In the face of two big Washington initiatives, the
Chicago Mercantile Exchange
and its shares have come sharply into view for investors in the last week. Because I think investors have overplayed one of them and overlooked the other, CME shares (along with
to a degree) look like tremendous buys right here.
The "endless bid" -- a phrase I coined to describe the unending appetite of investors for exposure to crude oil -- has finally come of age.
Last year, while oil was rocketing to $147 a barrel, and I was talking about the investment speculation premium in the market, I was being contradicted by Boone Pickens; Nobel Prize-winning economist Paul Krugman and our Treasury Secretary Hank Paulson, all claiming that the moves were fundamentally based.
Panicky Commodities Talk
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This year, those voices have disappeared. And now that the talking heads have come around to the power of investment to manipulate price and increase volatility, Washington and the CFTC has begun to rumble about quick legislative fixes.
The talk about position limiting and margin increases have forced the weakest oil investors out of the market, and we've seen the price of the crude barrel decline 20% in little more than a week.
Further talk of regulation has helped pummel CME shares as well, they've dropped from $340 in mid June to close to $260 yesterday, a 23% decline. The fear is that regulation will cut volumes and quash revenue.
But Washington is a paper tiger in this case. As I outlined in my previous column, the complex mechanism that the modern oil markets have become will not bend so quickly to the simple will of regulation fixes that Washington and the CFTC are threatening.
It has become impossible to trace individual futures accounts and install position limits with any fairness or efficiency. And those participants who really engage in oil exposure for investment will care little about fresh margin requirements. Even a 100% increase will be shrugged off by the major traders and investment banking desks.
CME shares have been discarded recently based on fear, but not fact. Volumes still grow robustly and the investment interest in oil and other commodity markets that they alone provide only seems to get stronger. The markets for commodities are still only in their most infant stages still.
So investors have made too much of these threats coming out of Washington.
But they've ignored a different initiative from Washington that has real teeth and could ultimately bring the CME a whole NEW market share and enormous fresh revenue.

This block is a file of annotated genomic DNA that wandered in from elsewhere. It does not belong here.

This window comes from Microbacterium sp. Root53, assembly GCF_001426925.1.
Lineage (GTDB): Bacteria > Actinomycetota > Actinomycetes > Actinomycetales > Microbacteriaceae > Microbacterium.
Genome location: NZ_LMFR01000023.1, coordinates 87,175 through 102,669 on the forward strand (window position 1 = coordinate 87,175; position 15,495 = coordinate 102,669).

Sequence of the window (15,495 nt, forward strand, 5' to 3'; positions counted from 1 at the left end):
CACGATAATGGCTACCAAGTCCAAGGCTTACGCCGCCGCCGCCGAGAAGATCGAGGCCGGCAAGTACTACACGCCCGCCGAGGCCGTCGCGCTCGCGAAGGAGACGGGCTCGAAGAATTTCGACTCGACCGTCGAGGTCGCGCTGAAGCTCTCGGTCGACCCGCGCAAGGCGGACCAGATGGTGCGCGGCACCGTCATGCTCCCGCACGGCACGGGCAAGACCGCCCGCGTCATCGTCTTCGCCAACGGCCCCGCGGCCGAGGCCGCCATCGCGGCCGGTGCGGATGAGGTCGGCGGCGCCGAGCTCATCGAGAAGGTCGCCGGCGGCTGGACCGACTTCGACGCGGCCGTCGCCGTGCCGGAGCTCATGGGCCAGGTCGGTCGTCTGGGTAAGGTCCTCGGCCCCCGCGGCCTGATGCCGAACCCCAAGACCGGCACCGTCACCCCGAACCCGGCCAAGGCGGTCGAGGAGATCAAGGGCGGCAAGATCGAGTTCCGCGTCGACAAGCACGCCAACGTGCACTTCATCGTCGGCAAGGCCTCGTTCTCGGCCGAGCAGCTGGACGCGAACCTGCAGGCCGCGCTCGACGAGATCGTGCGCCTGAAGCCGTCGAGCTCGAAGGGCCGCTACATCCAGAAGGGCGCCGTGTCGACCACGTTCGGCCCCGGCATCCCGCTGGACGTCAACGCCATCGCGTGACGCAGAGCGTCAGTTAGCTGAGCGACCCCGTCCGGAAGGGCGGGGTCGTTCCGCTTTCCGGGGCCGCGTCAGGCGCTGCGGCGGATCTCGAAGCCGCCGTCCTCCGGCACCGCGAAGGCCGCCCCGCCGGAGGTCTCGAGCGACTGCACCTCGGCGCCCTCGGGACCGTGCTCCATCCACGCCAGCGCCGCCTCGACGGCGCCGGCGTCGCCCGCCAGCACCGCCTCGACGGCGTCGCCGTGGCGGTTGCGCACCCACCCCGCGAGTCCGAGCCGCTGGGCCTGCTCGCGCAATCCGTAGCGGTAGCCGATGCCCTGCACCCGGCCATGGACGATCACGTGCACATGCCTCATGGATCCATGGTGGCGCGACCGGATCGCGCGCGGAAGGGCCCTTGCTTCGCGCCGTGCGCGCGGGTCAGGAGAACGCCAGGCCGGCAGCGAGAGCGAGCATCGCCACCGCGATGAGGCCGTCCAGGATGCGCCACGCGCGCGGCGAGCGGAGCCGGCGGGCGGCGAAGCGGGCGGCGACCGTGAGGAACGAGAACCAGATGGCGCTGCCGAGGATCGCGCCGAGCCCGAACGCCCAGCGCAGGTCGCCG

Tim Geithner, in his recent testimony, again outlined his desire to put transparency into all over-the-counter markets (another suggestion I've been pounding the table on since Lehman's collapse last fall). Geithner is signaling that he'd like to see these customized and one-off derivative products cleared and accounted for on regulated and open exchanges, and pulled away from the back room "dark pools" of the investment banks and insurance companies where they've been traded.
And when Geithner talks about open, regulated exchanges for derivatives, one name comes quickly to mind: the Chicago Mercantile Exchange. It has the deepest liquidity of participants, the strongest history of counterparty fidelity, the best clearing mechanism and the most modern trading platform.
A great starting point for finding clarity in the OTC markets, Geithner might now take a more serious look at clearing up the credit default swaps (CDS) market, which has been rightly blamed for a lot of the default disasters we experienced last year. In trying to migrate this market into an open, regulated exchange, much of the new clearing has been heading to the Chicago Corporation, a brand-new entity that is little more than a front for the major investment banks that continue trade these bets on corporate bonds.
If Geithner is completely serious about OTC market transparency, the easiest place he could begin is with this market, which continues to beg for CME, ICE or Euronext-style clearing mechanisms. All of these exchanges were locked out of serious contention for the CDS market last year by outgoing Treasury Secretary Paulson. Geithner now has a golden chance to make this right.
Investors have so far ignored the possible impact of Geithner's speech on CME and its shares, while overplaying the possible impact of other Washington talk.
That convergence should make CME shares a screaming long-term buy right here.
At the time of publication, Dicker was long CME.
Dan Dicker has been a floor trader at the New York Mercantile Exchange with more than 20 years' experience. He is a licensed commodities trade adviser. Dan's recognized energy market expertise includes active trading in crude oil, natural gas, unleaded gasoline and heating oil futures contracts; fundamental analysis including supply and demand statistics (DOE, EIA), CFTC trade reportage, volume and open interest; technical analysis including trend analysis, stochastics, Bollinger Bands, Elliot Wave theory, bar and tick charting and Japanese candlesticks; and trading expertise in outright, intermarket and intramarket spreads and cracks.
Dan also designed and supervised the introduction of the new Nymex PJM electricity futures contract, launched in April 2003, which cleared more than 600,000 contracts last year alone. Its launch has been the basis of Nymex's resurgence in the clearing of power market contracts over the last three years.
Dan Dicker has appeared as an energy analyst since 2002 with all the major financial news networks. He has lent his expertise in hundreds of live radio and television broadcasts as an analyst of the oil markets on CNBC, Bloomberg US and UK and CNNfn. Dan is the author of many energy articles published in Nymex and other trade journals.
Dan obtained a bachelor of arts degree from the State University of New York at Stony Brook in 1982.